Operating in this, and similar jurisdictions, means that a $400,000 real estate investment can potentially expose multinational banks to millions of dollars in illicit funds from money laundering, narcotics, firearms and human trafficking. Citizens from Iran, Afghanistan, Iraq, North Korea, Somalia, and Yemen are prohibited from applying for citizenship unless they are lawful permanent residents of Canada, the United States, or the UK. However, with Russian oligarchs snapping up properties throughout London, by leveraging offshore secrecy loopholes, this raises serious concerns about the viability of these prohibitions in Antigua and Barbuda and other similar jurisdictions. As a result, multinational banks risk exposure to bad actors veiling their true identities, and illicit activity, behind seemingly innocuous citizenships.


Citizenship for sale schemes, therefore, poses an AML and OFAC risk to globally-operation banks. Although these schemes are simple, they remain a serious challenge. As a result, it behooves legal, compliance and risk departments at these global banks to identify and track global CBI/RBI schemes and develop policies, procedures and controls to contain a multinational bank’s exposure to sophisticated money laundering schemes and illicit financial activity potentially facilitated by CBIs and RBIs.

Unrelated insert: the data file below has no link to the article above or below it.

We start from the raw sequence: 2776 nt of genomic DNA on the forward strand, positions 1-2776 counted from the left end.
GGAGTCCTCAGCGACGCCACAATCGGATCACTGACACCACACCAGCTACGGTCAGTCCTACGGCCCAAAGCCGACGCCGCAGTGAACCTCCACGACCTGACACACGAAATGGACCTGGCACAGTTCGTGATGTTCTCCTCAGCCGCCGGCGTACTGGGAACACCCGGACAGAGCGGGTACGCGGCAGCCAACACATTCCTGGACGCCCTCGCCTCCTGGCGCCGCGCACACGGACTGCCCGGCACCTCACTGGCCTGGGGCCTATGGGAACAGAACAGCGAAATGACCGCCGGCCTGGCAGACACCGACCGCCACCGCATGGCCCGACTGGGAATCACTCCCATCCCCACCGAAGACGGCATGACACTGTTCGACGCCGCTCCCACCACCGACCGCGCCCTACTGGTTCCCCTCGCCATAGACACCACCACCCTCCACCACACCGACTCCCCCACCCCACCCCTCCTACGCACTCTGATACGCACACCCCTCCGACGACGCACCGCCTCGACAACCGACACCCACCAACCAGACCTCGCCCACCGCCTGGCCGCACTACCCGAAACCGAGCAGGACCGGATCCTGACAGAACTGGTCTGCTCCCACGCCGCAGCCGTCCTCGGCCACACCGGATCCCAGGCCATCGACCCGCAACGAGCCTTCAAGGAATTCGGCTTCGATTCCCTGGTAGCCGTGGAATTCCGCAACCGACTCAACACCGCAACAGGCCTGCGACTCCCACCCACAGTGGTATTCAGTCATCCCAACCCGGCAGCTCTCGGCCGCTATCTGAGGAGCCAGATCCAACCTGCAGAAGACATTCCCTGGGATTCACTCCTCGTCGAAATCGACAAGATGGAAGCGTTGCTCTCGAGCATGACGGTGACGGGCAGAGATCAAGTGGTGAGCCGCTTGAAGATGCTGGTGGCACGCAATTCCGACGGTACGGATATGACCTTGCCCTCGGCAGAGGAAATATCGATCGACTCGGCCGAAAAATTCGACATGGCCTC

The following are my recommendations:

  • Develop and maintain a CBI/RBI risk framework and a risk index; evaluate risk scoring based on a bank’s level of exposure and customer base within the jurisdiction;
  • Require correspondent account holders to provide detailed information on customers who are citizens, nationals or residents of these CBI/RBI jurisdictions;
  • Analyze specific risk categories including but not limited to, purpose of the account, nature of the customer’s business/occupation, customer’s true residence, and length and duration of citizenship and legitimate lines of business/sources of wealth;
  • Enhance country risk ratings, where necessary, to adjust for heightened risk exposure.
  • Launch investigative look-back projects to determine transactional risk and historical exposure to create CBI/RBI rules and controls for future cases.

[1] Antigua and Barbuda; Bahamas; Bahrain; Barbados; Cyprus; Dominica; Grenada; Malaysia; Malta; Qatar; Saint Kitts and Nevis; Saint Lucia; Seychelles; Turks and Caicos Islands; United Arab Emirates; and Vanuatu.